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Posts Tagged ‘Spitzer’

NASA Chandra, Spitzer Study Suggests Black Holes Abundant Among The Earliest Stars

June 10, 2013 2 comments

By comparing infrared and X-ray background signals across the same stretch of sky, an international team of astronomers has discovered evidence of a significant number of black holes that accompanied the first stars in the universe.

Using data from NASA’s Chandra X-ray Observatory and NASA’s Spitzer Space Telescope, which observes in the infrared, researchers have concluded one of every five sources contributing to the infrared signal is a black hole.

“Our results indicate black holes are responsible for at least 20 percent of the cosmic infrared background, which indicates intense activity from black holes feeding on gas during the epoch of the first stars,” said Alexander Kashlinsky, an astrophysicist at NASA’s Goddard Space Flight Center in Greenbelt, Md.

The cosmic infrared background (CIB) is the collective light from an epoch when structure first emerged in the universe. Astronomers think it arose from clusters of massive suns in the universe’s first stellar generations, as well as black holes, which produce vast amounts of energy as they accumulate gas.

Full Story: http://www.nasa.gov/topics/universe/features/abundant-black-holes.html

NASA’s Spitzer Sees Light Of Lonesome Stars

October 26, 2012 Leave a comment

A new study using data from NASA’s Spitzer Space Telescope suggests a cause for the mysterious glow of infrared light seen across the entire sky. It comes from isolated stars beyond the edges of galaxies. These stars are thought to have once belonged to the galaxies before violent galaxy mergers stripped them away into the relatively empty space outside of their former homes.

“The infrared background glow in our sky has been a huge mystery,” said Asantha Cooray of the University of California at Irvine, lead author of the new research published in the journal Nature. “We have new evidence this light is from the stars that linger between galaxies. Individually, the stars are too faint to be seen, but we think we are seeing their collective glow.”

The findings disagree with another theory explaining the same background infrared light observed by Spitzer. A group led by Alexander “Sasha” Kashlinsky of NASA’s Goddard Space Flight Center in Greenbelt, Md., proposed in June this light, which appears in Spitzer images as a blotchy pattern, is coming from the very first stars and galaxies.

Full Story: http://www.jpl.nasa.gov/news/news.php?release=2012-334

Ultra-Distant Galaxy Spied Amidst Cosmic “Dark Ages”

September 21, 2012 Leave a comment

With the combined power of NASA’s Spitzer and Hubble Space Telescopes, as well as a cosmic magnification effect, a team of astronomers, including Carnegie’s Daniel Kelson, have spotted what could be the most distant galaxy ever seen. Light from the young galaxy captured by the orbiting observatories was emitted when our 13.7-billion-year-old universe was just 500 million years old. Their work is published September 20 by Nature.

The far-off galaxy existed within an important era when the universe just emerged from the so-called cosmic Dark Ages. During this period, the universe went from a dark, starless expanse to a recognizable cosmos full of galaxies. The discovery of the faint, small galaxy therefore opens up a window into the deepest, remotest epochs of cosmic history.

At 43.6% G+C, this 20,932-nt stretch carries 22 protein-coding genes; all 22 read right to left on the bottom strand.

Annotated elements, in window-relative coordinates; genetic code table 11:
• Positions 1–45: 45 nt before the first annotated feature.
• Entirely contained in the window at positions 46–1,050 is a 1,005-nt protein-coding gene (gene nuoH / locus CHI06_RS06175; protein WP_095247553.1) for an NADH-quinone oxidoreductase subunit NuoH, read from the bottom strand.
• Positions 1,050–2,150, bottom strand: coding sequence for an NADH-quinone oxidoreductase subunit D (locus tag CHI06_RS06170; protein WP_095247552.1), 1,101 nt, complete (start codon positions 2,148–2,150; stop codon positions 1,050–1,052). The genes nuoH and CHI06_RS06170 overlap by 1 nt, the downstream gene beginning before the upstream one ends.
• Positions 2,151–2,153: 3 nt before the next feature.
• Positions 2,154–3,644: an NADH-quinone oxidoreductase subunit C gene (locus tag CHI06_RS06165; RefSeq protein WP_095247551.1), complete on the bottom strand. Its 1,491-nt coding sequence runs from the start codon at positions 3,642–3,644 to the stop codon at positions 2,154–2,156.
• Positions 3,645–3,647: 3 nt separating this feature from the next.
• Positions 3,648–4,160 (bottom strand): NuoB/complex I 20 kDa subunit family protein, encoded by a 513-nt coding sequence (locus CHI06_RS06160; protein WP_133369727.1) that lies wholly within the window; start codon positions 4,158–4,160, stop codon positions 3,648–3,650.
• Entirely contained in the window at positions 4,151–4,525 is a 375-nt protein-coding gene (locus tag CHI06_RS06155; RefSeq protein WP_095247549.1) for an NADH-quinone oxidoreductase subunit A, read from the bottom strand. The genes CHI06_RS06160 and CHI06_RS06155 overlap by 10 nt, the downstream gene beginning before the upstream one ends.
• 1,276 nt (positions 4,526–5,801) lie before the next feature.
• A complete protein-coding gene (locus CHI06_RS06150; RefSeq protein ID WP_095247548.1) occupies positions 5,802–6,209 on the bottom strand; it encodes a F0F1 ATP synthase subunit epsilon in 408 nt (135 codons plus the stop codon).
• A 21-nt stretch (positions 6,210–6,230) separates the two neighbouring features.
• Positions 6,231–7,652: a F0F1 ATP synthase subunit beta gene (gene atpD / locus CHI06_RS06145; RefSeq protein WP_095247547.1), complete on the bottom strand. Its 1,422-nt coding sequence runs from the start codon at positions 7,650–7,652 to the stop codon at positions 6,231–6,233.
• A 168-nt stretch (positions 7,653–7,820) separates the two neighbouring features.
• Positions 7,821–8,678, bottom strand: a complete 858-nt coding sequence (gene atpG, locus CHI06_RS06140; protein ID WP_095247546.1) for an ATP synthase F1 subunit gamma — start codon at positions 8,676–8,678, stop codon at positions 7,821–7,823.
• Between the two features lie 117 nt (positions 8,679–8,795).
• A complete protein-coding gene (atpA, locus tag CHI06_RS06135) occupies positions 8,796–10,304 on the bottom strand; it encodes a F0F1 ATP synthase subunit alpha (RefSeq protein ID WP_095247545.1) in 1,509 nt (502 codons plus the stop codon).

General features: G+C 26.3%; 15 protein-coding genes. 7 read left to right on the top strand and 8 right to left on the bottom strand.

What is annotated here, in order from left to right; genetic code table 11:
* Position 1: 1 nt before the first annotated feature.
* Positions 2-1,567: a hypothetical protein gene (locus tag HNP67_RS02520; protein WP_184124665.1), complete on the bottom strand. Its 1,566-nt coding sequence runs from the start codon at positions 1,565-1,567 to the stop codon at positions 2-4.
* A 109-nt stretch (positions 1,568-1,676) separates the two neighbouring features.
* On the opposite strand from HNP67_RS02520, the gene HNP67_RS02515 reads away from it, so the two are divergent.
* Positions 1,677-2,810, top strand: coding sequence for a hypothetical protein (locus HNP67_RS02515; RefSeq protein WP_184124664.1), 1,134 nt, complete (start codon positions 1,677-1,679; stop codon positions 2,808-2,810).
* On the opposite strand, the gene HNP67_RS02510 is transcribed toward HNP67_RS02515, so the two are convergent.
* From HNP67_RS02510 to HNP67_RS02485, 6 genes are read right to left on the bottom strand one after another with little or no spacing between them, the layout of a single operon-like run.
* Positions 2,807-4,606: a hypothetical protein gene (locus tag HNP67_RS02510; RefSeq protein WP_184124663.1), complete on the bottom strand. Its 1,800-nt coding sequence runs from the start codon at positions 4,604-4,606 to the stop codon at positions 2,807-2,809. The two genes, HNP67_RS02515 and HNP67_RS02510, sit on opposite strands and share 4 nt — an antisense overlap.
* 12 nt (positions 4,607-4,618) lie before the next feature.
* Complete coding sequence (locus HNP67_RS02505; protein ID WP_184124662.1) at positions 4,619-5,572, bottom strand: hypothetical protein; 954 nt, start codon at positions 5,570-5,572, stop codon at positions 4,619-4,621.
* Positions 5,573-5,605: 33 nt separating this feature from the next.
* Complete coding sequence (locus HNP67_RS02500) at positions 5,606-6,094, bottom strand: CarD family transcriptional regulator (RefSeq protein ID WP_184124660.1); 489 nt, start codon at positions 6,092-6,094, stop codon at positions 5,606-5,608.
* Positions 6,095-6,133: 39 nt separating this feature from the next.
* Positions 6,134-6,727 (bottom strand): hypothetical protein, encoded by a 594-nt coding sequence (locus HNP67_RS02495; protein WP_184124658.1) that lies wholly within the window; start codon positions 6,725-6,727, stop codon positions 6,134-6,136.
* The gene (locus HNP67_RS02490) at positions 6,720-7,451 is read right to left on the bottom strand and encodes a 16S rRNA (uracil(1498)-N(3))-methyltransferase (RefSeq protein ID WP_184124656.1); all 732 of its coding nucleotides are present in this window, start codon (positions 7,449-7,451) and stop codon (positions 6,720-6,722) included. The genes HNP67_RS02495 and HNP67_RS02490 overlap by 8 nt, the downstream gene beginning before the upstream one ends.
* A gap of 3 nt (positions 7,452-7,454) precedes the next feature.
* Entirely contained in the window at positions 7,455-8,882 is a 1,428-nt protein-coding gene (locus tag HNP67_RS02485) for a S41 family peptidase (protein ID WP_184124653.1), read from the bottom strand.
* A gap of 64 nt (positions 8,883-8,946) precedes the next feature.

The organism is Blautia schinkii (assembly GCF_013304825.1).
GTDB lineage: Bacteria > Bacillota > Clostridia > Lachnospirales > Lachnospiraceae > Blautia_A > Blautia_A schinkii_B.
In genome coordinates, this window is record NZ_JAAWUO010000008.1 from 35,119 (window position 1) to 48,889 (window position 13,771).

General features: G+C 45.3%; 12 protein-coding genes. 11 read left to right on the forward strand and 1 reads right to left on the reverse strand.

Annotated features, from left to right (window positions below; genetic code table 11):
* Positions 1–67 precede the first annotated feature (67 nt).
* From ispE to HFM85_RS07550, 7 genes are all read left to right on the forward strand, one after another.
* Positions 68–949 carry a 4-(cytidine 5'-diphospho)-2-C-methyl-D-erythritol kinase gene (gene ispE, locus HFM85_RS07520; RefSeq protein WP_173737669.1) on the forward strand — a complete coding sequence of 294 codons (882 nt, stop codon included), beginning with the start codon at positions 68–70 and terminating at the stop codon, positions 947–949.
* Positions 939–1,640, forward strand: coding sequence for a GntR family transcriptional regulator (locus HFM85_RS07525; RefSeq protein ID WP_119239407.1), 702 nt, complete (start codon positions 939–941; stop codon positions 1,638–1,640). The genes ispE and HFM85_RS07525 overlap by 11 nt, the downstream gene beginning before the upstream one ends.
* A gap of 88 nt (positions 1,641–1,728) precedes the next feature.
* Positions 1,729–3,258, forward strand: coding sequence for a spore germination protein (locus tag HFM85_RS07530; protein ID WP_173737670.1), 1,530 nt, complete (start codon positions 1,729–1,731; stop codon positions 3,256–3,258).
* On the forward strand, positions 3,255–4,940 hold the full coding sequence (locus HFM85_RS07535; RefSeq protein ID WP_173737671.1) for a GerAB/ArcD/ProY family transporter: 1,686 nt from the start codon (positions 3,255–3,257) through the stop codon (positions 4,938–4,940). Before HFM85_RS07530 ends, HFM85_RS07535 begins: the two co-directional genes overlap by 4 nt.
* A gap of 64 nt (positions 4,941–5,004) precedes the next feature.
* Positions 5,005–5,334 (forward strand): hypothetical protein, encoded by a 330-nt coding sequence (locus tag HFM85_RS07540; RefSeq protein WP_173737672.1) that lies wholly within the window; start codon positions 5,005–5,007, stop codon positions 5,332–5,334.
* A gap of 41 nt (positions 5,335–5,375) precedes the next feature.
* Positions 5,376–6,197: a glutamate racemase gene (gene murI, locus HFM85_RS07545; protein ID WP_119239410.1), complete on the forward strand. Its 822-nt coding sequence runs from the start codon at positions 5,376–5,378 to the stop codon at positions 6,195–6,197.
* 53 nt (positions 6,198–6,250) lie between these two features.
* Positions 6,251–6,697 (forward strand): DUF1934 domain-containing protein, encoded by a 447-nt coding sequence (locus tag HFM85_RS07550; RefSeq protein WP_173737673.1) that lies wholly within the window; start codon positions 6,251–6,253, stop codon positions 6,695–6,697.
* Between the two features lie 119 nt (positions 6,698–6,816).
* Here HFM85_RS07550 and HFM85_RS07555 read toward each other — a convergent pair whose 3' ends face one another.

Light from the primordial galaxy traveled approximately 13.2 billion light-years before reaching NASA’s telescopes. In other words, the starlight snagged by Hubble and Spitzer left the galaxy when the universe was just 3.6 percent of its present age.

Full Story: http://carnegiescience.edu/news/ultradistant_galaxy_spied_amidst_cosmic_“dark_ages

NASA Telescopes Spy Ultra-Distant Galaxy

September 21, 2012 1 comment

With the combined power of NASA’s Spitzer and Hubble space telescopes, as well as a cosmic magnification effect, astronomers have spotted what could be the most distant galaxy ever seen. Light from the young galaxy captured by the orbiting observatories first shone when our 13.7-billion-year-old universe was just 500 million years old.

The far-off galaxy existed within an important era when the universe began to transit from the so-called cosmic dark ages. During this period, the universe went from a dark, starless expanse to a recognizable cosmos full of galaxies. The discovery of the faint, small galaxy opens a window onto the deepest, most remote epochs of cosmic history.

Unlike previous detections of galaxy candidates in this age range, which were only glimpsed in a single color, or waveband, this newfound galaxy has been seen in five different wavebands. As part of the Cluster Lensing And Supernova Survey with Hubble Program, the Hubble Space Telescope registered the newly described, far-flung galaxy in four visible and infrared wavelength bands. Spitzer measured it in a fifth, longer-wavelength infrared band, placing the discovery on firmer ground.

Full Story: http://www.jpl.nasa.gov/news/news.php?release=2012-294

NASA’s Hubble Spots Rare Gravitational Arc from Distant, Hefty Galaxy Cluster

June 26, 2012 Leave a comment

Seeing is believing, except when you don’t believe what you see. Astronomers using NASA’s Hubble Space Telescope have found a puzzling  arc of light behind an extremely massive cluster of galaxies residing  10 billion light-years away. The galactic grouping, discovered by NASA’s  Spitzer Space Telescope, was observed when the universe was roughly a  quarter of its current age of 13.7 billion years.

The giant arc is the stretched shape of a more distant galaxy whose  light is distorted by the monster cluster’s powerful gravity, an effect  called gravitational lensing. The trouble is, the arc shouldn’t exist.

Full Story: http://hubblesite.org/newscenter/archive/releases/2012/19/